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The latest uproar from the Trumpian led Republican Administration down South:

    ” -Washington (CNN)  President Donald Trump recognized Jerusalem as Israel’s capital on Wednesday and announced plans to relocate the US Embassy there, a move expected to inflame tensions in the region and unsettle the prospects for peace.

     “Today, we finally acknowledge the obvious: that Jerusalem is Israel’s capital. This is nothing more or less than a recognition of reality. It is also the right thing to do,” Trump said from the White House’s Diplomatic Reception Room.”
    It is surprising to find nuggets of truth in what comes out of the current American Republican presidency.  US policy has always been one of obstructionism toward any sort of reasonable peace between Palestine and Israel.  Having this truth out in the open must be somewhat uncomfortable for many Americans and other supporters of the official historical narrative.  Noam Chomsky has been reporting on the false “peace process” for decades:

    

      “Many of the world’s problems are so intractable that it’s hard to think of ways even to take steps towards mitigating them. The Israel-Palestine conflict is not one of these. On the contrary, the general outlines of a diplomatic solution have been clear for at least 40 years. Not the end of the road—nothing ever is—but a significant step forward. And the obstacles to a resolution are also quite clear.

     The basic outlines were presented here in a resolution brought to the U.N. Security Council in January 1976. It called for a two-state settlement on the internationally recognized border—and now I’m quoting—”with guarantees for the rights of both states to exist in peace and security within secure and recognized borders.” The resolution was brought by the three major Arab states: Egypt, Jordan, Syria—sometimes called the “confrontation states.” Israel refused to attend the session. The resolution was vetoed by the United States. A U.S. veto typically is a double veto: The veto, the resolution is not implemented, and the event is vetoed from history, so you have to look hard to find the record, but it is there. That has set the pattern that has continued since. The most recent U.S. veto was in February 2011—that’s President Obama—when his administration vetoed a resolution calling for implementation of official U.S. policy opposition to expansion of settlements. And it’s worth bearing in mind that expansion of settlements is not really the issue; it’s the settlements, unquestionably illegal, along with the infrastructure projects supporting them.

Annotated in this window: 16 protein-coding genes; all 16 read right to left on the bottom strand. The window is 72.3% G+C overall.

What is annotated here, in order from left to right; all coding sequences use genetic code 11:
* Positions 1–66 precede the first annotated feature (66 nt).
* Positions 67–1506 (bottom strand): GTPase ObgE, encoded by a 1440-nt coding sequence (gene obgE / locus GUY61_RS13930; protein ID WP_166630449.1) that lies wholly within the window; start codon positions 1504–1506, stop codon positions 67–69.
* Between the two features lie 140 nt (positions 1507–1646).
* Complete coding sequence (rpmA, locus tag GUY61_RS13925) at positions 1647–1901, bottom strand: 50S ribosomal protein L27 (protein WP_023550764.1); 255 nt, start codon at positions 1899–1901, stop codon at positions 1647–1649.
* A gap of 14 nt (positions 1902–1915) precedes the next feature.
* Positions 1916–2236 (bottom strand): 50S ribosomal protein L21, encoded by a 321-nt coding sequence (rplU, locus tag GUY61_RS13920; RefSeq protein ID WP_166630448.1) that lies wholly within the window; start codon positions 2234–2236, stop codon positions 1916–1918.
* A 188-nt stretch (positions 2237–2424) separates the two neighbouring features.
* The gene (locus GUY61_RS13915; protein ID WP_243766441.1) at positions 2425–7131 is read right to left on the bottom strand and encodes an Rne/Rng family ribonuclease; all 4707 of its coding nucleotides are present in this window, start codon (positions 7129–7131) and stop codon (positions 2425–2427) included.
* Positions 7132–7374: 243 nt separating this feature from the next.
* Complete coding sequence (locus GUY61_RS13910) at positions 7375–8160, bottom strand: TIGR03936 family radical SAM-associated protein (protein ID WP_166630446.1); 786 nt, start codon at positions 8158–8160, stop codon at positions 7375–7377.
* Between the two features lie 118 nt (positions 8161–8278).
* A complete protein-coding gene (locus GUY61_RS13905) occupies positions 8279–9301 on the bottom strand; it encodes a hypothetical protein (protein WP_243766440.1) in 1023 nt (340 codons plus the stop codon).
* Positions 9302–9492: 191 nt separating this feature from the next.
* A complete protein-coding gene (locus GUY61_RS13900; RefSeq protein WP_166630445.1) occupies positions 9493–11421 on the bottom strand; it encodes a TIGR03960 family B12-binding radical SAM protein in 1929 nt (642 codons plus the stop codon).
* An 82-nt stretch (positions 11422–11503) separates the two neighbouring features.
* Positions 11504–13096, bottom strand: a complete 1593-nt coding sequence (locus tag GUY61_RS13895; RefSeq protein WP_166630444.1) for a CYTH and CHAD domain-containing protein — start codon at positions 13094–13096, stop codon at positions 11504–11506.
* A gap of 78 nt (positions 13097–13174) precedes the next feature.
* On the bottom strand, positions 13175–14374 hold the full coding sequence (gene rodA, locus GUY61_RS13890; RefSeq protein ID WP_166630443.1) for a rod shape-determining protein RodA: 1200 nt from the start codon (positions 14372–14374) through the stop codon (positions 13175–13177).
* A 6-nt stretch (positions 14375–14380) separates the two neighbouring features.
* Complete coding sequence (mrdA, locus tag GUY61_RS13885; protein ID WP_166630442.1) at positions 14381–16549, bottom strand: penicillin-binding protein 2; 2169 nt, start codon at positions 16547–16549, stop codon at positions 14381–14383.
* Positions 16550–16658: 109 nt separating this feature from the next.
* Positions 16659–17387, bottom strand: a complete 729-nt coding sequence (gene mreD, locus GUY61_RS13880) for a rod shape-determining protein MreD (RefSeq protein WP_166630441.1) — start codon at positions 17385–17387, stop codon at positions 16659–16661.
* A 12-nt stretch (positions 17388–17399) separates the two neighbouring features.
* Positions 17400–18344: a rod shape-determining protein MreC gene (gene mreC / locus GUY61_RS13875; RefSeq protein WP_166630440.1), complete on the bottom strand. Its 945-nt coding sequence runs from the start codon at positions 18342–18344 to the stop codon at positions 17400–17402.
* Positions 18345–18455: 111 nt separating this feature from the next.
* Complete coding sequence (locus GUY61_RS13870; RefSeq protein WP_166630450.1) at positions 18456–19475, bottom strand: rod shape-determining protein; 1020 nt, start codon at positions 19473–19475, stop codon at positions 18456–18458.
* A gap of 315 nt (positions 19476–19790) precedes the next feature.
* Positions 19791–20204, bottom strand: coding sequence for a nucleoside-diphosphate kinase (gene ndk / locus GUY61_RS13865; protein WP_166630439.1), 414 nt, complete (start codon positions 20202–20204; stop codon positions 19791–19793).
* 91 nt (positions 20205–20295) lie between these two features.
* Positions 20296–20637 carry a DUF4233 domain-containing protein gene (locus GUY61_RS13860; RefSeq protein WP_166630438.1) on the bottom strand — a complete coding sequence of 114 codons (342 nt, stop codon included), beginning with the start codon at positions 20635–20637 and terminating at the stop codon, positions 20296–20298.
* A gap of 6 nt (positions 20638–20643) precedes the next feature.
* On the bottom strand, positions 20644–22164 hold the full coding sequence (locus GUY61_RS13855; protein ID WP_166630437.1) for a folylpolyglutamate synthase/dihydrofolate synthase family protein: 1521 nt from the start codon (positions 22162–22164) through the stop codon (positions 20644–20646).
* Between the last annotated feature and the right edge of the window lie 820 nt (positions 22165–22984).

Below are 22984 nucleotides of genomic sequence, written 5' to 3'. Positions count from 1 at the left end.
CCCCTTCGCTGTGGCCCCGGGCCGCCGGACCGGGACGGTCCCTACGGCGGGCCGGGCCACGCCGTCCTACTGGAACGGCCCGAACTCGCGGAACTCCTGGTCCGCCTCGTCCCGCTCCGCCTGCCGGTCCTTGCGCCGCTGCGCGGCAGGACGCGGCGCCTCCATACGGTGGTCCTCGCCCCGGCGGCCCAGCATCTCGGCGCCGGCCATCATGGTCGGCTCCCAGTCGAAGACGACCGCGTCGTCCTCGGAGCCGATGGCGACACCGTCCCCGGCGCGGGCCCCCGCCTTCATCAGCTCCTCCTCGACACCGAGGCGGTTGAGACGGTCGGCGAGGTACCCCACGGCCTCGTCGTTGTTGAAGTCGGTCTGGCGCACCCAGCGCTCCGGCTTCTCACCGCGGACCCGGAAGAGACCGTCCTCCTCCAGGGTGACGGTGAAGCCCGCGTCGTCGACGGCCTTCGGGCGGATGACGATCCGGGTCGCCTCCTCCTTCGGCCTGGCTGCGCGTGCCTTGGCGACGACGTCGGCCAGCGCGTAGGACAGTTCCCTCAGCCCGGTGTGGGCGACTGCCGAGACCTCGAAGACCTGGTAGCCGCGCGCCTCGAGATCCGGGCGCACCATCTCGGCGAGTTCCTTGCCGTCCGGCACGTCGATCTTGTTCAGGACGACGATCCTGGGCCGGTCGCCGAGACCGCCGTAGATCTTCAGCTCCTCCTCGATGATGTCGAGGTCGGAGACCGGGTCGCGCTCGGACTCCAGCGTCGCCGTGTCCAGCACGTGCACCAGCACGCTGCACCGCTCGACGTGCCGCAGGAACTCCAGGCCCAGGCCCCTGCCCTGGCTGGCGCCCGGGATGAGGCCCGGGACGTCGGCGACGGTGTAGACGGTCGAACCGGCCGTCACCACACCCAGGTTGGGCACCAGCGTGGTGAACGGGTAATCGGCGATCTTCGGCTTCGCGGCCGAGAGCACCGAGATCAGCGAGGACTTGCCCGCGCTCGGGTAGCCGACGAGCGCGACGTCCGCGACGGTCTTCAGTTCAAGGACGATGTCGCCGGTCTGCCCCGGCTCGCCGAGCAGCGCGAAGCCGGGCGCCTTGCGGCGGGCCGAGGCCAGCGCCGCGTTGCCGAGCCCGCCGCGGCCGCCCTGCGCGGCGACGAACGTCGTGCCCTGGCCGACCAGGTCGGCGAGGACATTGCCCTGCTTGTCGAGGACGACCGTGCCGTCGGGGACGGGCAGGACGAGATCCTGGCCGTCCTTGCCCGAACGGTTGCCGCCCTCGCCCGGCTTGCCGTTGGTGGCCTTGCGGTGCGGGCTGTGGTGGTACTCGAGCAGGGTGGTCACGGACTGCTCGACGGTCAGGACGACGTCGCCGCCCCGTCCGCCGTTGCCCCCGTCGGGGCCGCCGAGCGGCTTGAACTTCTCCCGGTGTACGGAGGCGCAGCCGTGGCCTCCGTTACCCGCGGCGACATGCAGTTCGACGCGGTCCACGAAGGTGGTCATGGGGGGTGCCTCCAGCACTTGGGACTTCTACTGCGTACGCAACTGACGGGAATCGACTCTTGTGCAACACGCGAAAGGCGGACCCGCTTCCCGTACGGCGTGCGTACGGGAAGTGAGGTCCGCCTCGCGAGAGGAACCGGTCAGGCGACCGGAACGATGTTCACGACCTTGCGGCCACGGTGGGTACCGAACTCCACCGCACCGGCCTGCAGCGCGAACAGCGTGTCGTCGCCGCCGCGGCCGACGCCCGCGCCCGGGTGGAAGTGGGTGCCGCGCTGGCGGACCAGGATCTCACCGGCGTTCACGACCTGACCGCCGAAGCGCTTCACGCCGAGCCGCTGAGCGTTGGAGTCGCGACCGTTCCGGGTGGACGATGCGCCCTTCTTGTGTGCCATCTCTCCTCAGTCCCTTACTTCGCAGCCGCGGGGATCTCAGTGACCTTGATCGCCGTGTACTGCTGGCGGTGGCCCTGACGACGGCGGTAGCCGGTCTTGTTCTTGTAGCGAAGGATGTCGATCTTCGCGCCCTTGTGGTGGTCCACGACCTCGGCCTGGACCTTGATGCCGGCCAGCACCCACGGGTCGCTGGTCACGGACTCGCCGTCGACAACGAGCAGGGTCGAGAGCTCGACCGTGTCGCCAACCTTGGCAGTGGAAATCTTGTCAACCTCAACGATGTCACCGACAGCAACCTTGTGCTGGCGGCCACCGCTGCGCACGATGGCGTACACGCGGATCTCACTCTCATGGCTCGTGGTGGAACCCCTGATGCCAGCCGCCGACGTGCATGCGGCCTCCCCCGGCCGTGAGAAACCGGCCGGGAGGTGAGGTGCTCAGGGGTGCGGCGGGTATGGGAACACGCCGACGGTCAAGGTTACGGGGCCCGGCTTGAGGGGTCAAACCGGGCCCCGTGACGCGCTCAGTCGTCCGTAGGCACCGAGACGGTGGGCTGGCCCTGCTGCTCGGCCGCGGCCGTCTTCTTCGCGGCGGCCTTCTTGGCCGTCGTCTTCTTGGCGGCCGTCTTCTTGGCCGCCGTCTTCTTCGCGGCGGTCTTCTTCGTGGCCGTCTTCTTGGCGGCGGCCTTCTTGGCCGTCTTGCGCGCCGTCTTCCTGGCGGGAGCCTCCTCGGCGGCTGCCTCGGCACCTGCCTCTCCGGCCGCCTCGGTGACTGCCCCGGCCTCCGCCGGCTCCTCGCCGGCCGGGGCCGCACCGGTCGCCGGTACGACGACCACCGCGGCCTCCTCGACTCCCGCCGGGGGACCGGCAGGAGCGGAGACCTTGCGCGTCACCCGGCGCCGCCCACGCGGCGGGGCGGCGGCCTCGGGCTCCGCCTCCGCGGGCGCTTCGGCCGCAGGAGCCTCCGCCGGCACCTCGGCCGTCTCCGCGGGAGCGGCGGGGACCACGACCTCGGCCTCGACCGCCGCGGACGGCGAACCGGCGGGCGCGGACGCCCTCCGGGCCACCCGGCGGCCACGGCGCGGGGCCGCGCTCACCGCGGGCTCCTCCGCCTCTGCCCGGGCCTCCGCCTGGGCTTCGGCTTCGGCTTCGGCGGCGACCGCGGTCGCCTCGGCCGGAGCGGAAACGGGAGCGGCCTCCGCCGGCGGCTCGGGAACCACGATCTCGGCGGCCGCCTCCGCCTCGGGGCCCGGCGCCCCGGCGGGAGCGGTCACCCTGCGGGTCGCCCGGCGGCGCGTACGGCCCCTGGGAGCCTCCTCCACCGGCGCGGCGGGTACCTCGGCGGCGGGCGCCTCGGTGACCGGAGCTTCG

For a long time, there has been an overwhelming international consensus in support of a settlement along these general lines. The pattern that was set in January 1976 continues to the present. Israel rejects a settlement of these terms and for many years has been devoting extensive resources to ensuring that it will not be implemented, with the unremitting and decisive support of the United States—military, economic, diplomatic and indeed ideological—by establishing how the conflict is viewed and interpreted in the United States and within its broad sphere of influence.”

-Noam Chomsky Speaking to Amy Goodman

So really, this latest ham-handed announcement should not be a surprise when viewed in context of the historical precedents on record.  So, what we are seeing is really the fruition of guided US policy in Israel regarding the one-state solution that moving the embassy to Jerusalem implies.

    “Except in stages, the one-state option is an illusion. It has no international support, and there is no reason why Israel and its US sponsor would accept it, since they have a far preferable option, the one they are now implementing; with impunity, thanks to US power.

     The US and Israel call for negotiations without preconditions. Commentary there and elsewhere in the West typically claims that the Palestinians are imposing such preconditions, hampering the “peace process.” In reality, the US-Israel insist upon crucial preconditions. The first is that negotiations must be mediated by the United States, which is not a neutral party but rather a participant in the conflict. It is as if one were to propose that Sunni-Shiite conflicts in Iraq be mediated by Iran. Authentic negotiations would be in the hands of some neutral state with a degree of international respect. The second precondition is that illegal settlement expansion must be allowed to continue, as it has done without a break during the 20 years of the Oslo Accord; predictably, given the terms of the Accord.